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Old 7th March 2008, 13:16   #16
jat
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If you tried to let the turbo run high and control/bleed off pressure with the blow off valve, your turbo would have a very short life and likely end up in pieces, which could end up in your motor.. So the answer is no.
Bleeding of air should increase the load on turbine and therefore the turbine rpm should go down. Why should it overspeed?

Intercooler: The engines can be operated without intercooler. There are numerous engine without intercooler. The main function of intercooler is increase the charge density inside the combustion chamber so that more fuel can be burnt, that is, more power. Without intercooler means less initial cost and no loss of power due to fouling of intercooler later on.
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Old 7th March 2008, 13:36   #17
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Originally Posted by jat View Post
Bleeding of air should increase the load on turbine and therefore the turbine rpm should go down. Why should it overspeed?

Intercooler: The engines can be operated without intercooler. There are numerous engine without intercooler. The main function of intercooler is increase the charge density inside the combustion chamber so that more fuel can be burnt, that is, more power. Without intercooler means less initial cost and no loss of power due to fouling of intercooler later on.
If you do not control the turbo with a wastegate, it will spin out of control. Bleeding off pressure on the compressor side(cool side) will have no effect(relatively) on the turbine side(hot side). You absolutely cannot do this, it will not work(it will be disastrous).

Engines can run without intercoolers, but it is not the optimal way. The main reason of an intercooler is to cool the intake air temps to fend off detonation. It is meant to save motors from dying, added power is a side effect. In the aftermarket world, intercoolers are used/needed when making more horsepower(you have to keep the intake air temps. as low as possible). And I have no idea what second part of your last sentence means, it makes no sense really.
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Old 7th March 2008, 22:55   #18
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"No. These are street cars driven on the street. The craze for horsepower here is insane. We have tuned cars to over 45psi in street trim.

A good friend of ours races his car at something like 65psi and about 1400hp."

ya! thats the reason i did'nt mention street cars as i know there are Jap tuners who tune and mod 350Zs, skyline GTRs, Lan-Evos to 1200-1400HPs so obviously they might be using turbos with a very very high boost range but i guess reliability would reduce and these cars cant be used for everyday driving right?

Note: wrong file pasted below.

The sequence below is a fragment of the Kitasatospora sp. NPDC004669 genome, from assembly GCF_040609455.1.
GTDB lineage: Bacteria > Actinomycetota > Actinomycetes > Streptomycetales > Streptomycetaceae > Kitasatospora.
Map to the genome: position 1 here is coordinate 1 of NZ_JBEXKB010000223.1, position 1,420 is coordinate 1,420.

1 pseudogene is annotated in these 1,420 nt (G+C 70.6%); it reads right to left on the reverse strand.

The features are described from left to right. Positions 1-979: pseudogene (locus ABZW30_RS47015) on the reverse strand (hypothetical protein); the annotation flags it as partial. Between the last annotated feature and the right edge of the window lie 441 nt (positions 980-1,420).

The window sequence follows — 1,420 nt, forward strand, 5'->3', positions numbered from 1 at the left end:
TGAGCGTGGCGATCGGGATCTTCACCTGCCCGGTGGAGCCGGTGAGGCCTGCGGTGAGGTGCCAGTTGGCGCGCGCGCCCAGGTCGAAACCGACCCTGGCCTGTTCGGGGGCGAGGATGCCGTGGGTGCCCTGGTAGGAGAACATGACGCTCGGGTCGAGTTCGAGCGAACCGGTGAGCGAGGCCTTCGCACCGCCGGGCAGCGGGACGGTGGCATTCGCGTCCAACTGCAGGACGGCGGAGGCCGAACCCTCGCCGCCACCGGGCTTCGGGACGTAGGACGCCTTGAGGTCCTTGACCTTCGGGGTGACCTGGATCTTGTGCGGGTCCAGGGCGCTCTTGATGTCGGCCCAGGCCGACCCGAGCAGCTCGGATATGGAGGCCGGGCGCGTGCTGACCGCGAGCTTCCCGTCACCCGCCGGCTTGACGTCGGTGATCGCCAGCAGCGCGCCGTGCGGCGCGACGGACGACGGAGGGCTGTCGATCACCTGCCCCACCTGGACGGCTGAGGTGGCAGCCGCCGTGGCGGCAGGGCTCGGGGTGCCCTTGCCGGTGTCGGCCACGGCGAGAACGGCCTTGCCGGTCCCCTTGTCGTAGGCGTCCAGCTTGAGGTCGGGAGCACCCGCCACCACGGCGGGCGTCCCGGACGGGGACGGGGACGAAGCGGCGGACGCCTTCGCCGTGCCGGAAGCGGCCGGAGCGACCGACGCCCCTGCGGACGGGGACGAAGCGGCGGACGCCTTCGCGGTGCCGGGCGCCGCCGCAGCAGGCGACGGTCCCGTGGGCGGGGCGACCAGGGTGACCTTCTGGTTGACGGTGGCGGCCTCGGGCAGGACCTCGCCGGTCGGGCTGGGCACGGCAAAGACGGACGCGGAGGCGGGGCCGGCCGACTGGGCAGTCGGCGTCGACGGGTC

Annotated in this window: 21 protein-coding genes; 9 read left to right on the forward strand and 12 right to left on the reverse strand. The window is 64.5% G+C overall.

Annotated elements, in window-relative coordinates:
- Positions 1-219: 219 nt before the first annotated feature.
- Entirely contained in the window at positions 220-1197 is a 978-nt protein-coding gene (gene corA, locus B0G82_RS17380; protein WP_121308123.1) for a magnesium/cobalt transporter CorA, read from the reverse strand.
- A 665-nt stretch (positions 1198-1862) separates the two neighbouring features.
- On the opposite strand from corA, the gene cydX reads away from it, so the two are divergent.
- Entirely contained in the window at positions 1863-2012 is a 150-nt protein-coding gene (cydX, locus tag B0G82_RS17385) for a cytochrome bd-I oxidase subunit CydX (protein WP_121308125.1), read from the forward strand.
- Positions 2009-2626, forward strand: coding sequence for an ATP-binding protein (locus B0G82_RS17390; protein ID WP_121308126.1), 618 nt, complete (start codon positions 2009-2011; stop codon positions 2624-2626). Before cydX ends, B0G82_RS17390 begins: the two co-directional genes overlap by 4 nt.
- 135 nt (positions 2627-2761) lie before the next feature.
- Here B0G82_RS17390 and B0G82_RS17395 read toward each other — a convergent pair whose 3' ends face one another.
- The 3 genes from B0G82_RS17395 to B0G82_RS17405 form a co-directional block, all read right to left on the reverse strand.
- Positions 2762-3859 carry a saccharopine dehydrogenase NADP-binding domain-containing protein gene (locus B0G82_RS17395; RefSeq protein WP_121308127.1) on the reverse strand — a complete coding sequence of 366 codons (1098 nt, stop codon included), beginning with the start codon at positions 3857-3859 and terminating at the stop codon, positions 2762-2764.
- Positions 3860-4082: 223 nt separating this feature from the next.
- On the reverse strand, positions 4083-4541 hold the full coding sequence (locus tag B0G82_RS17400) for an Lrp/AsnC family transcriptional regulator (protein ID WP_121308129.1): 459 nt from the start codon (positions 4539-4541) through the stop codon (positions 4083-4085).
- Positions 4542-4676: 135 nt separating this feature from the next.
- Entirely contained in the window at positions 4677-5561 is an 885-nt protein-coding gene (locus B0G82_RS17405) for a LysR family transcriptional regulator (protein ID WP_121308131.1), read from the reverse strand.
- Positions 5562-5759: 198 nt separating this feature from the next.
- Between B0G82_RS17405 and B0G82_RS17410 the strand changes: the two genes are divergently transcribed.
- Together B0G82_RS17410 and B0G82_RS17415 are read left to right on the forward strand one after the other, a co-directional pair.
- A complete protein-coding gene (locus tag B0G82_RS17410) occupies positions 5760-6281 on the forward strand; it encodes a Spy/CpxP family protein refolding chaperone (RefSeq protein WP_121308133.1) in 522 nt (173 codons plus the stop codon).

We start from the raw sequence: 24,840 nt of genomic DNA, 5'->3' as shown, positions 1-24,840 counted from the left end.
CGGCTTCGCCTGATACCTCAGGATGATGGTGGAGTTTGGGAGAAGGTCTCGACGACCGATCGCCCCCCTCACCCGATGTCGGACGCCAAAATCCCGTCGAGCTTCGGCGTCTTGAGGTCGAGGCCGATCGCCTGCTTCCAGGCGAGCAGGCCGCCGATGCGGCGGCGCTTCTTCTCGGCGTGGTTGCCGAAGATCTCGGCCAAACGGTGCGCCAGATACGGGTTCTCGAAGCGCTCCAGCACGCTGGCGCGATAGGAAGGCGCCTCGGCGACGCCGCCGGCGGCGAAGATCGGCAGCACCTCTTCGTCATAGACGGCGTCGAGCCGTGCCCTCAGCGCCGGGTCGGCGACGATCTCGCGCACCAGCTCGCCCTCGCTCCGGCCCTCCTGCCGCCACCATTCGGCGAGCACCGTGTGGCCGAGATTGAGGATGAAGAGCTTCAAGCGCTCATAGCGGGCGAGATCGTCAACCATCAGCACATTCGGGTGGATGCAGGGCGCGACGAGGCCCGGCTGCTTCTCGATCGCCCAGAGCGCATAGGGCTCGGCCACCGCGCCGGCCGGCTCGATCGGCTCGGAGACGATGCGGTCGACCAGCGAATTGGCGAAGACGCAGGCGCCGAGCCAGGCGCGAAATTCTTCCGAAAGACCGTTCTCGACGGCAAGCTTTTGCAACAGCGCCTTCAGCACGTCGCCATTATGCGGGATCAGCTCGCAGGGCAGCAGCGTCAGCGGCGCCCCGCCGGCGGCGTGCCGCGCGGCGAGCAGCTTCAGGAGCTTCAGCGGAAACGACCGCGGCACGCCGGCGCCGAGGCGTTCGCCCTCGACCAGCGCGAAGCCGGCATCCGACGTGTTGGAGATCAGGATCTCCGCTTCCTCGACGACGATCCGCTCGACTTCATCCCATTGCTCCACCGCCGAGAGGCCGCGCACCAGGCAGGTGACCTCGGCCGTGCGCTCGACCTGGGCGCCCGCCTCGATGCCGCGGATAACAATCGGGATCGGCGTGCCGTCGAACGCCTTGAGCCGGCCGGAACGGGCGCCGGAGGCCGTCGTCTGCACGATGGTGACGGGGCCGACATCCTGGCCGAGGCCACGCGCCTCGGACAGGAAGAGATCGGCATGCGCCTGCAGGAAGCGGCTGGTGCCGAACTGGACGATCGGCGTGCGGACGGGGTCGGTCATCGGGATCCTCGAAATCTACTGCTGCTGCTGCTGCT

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Old 8th March 2008, 00:36   #19
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Originally Posted by abhik View Post
"No. These are street cars driven on the street. The craze for horsepower here is insane. We have tuned cars to over 45psi in street trim.

A good friend of ours races his car at something like 65psi and about 1400hp."

ya! thats the reason i did'nt mention street cars as i know there are Jap tuners who tune and mod 350Zs, skyline GTRs, Lan-Evos to 1200-1400HPs so obviously they might be using turbos with a very very high boost range but i guess reliability would reduce and these cars cant be used for everyday driving right?
The life of the turbo and engine is definitely reduced when you are running over 45psi. But a lot of people do drive their cars up to about 40psi daily though. It will not last ten years and a 100,000 miles, but for most of us who make a lot of power, it lasts long enough to keep us satisfied. You have to expect certain things when playing this hard so, as long as things stay solid for multiple seasons, most are very happy with that. This year on my gsx the plan is to run 26-30 daily and over 30 on the weekends.
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Old 8th March 2008, 17:55   #20
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Originally Posted by HPP View Post
If you do not control the turbo with a wastegate, it will spin out of control. Bleeding off pressure on the compressor side(cool side) will have no effect(relatively) on the turbine side(hot side). You absolutely cannot do this, it will not work(it will be disastrous).
So the best bet would be the combination of a waste-gate and a Blow-Off Valve!? Waste gate to control the spin-rate... and a BOV to ensure boost stays within limits under all conditions.
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Old 8th March 2008, 19:46   #21
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Originally Posted by ananthkamath View Post
Here's where I disagree. My source in Holset tells me that shaft sizing in diesel applications is much less critical (and hence smaller) because there is less chances of compressor surge than a throttled gasoline engine. Also, OEM turbochargers for gasoline engines usually have a turbine impeller and turbine housing material capable of withstanding much higher EGT.
Exactly. And thats the reason why turbocharged petrol engines do not generally use VGTs (apart from few exceptions like Pug 405, Porsche 996 tt) because the variable vanes on the turbine side are not upto the task of withstanding high EGT when compared to lower EGT of a diesel motor.
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Old 9th March 2008, 00:31   #22